Differences in Beacon System on a Chip (SoC)

You can find the processor chip in the specification section of our beacon descriptions. Most people don’t know what this means or implies. This article will help you make a more informed choice.

nRF51822 in a round beacon

There are currently three main chip families from Texas Instruments (CC25xx, CC26xx), Dialog Semiconductor (DAxxxx) and Nordic Semiconductor (nRF51xxx and nRF52xxx). These chip manufacturers publish standard electronic circuits and software SDKs that beacon OEMs use for their beacons. Hence, most beacons, within a chip family, have very similar designs. Small differences in implementation of board layout in areas such as the power supply, grounding, terminations, connectors and the antenna can cause electrical differences that can cause loss of power.

The strength of the beacon radio signal is affected more by the quality of the beacon implementation, particularly the antenna, rather than the choice of chip. This is also evident in real world tests. We have performed RSSI strength and stability tests on the beacons we sell and haven’t yet found any correlation between signal strength and chip family.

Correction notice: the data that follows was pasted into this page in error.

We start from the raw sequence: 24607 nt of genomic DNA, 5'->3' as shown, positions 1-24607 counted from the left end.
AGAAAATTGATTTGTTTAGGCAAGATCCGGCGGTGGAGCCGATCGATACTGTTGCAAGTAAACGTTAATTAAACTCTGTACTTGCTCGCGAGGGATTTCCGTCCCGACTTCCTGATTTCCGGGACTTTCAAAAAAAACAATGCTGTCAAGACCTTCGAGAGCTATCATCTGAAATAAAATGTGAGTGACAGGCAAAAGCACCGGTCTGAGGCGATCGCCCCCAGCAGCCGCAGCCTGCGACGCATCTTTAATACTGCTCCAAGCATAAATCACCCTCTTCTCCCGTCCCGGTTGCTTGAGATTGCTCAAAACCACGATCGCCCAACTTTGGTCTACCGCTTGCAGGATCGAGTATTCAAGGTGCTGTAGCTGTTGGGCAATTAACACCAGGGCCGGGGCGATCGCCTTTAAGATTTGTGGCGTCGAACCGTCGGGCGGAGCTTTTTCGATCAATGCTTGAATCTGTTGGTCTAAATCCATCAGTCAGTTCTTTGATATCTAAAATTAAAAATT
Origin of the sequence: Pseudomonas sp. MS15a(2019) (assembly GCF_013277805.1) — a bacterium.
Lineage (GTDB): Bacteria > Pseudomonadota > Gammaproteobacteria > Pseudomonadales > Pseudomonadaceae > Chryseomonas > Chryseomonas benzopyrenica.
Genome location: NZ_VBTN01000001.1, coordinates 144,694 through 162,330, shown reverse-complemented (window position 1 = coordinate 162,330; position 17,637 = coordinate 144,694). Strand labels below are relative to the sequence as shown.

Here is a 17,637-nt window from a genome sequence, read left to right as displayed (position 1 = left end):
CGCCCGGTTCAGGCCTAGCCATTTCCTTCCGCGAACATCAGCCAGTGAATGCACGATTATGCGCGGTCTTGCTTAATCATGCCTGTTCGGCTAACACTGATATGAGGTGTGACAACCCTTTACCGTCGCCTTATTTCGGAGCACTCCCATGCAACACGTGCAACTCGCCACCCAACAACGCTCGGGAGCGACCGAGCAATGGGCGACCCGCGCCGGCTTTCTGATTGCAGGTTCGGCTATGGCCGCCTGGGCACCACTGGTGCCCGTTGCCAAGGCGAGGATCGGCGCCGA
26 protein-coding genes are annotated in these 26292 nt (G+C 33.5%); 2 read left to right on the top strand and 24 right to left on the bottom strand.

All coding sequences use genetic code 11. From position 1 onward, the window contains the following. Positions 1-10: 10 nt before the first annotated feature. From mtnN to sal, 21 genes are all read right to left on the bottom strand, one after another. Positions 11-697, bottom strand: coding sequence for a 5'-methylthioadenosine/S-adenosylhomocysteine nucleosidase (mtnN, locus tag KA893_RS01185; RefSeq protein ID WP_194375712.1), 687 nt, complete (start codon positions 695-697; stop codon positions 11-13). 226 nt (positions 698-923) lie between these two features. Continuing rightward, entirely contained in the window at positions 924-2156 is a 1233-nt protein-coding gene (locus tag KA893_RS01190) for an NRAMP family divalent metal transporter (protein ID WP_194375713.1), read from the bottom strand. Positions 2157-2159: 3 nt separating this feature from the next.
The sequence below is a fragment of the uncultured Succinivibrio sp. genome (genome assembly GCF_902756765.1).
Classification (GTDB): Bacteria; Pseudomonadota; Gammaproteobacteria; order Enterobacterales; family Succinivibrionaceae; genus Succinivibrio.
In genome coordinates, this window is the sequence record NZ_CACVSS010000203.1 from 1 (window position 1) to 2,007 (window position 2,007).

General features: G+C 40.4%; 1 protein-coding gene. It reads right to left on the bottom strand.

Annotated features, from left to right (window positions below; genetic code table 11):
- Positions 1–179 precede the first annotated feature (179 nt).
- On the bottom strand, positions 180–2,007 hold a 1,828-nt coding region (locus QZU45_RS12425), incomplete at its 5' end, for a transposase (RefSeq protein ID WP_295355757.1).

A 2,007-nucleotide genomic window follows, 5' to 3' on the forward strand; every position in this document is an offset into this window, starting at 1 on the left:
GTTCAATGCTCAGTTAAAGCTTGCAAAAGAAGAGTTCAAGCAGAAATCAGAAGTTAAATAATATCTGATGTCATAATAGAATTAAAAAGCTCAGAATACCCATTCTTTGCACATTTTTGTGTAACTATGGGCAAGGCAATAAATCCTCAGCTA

The choice of SoC affects battery use. Newer chip families such as the Nordic nRF52 (as opposed to nRF51) and Texas Instruments CC2640 (as opposed to CC2541) are more power efficient.

Most beacon SoCs transmit up to +4dBm output power for a longer range. A few such as the nRF52840 and CC2640RF can be set to higher output power of +8dBm and +5dBM respectively, with a consequent reduction of battery life. If you are looking for longer range, it’s more usual to use a long range beacon with an additional output amplifier chip.

The newer SoCs have much more memory. This isn’t used for most beacons except for those that store data.

The use of standard SoC manufacturer designs and software means that all beacons work well, adhere to Bluetooth standards and compatibility is never a problem.

New Low Power Bluetooth LE SoC from Toshiba

The type of System on a Chip (SoC) can greatly affect beacon battery life. At one time it was only Dialog that had low power SoCs. TI, NXP and Nordic followed and now Toshiba has joined them with their new TC35678FSG, TC35678FXG and TC35679FSG (PDF).

Toshiba has more information on these products.
The BeaconZone store has a special category for low power SoC beacons.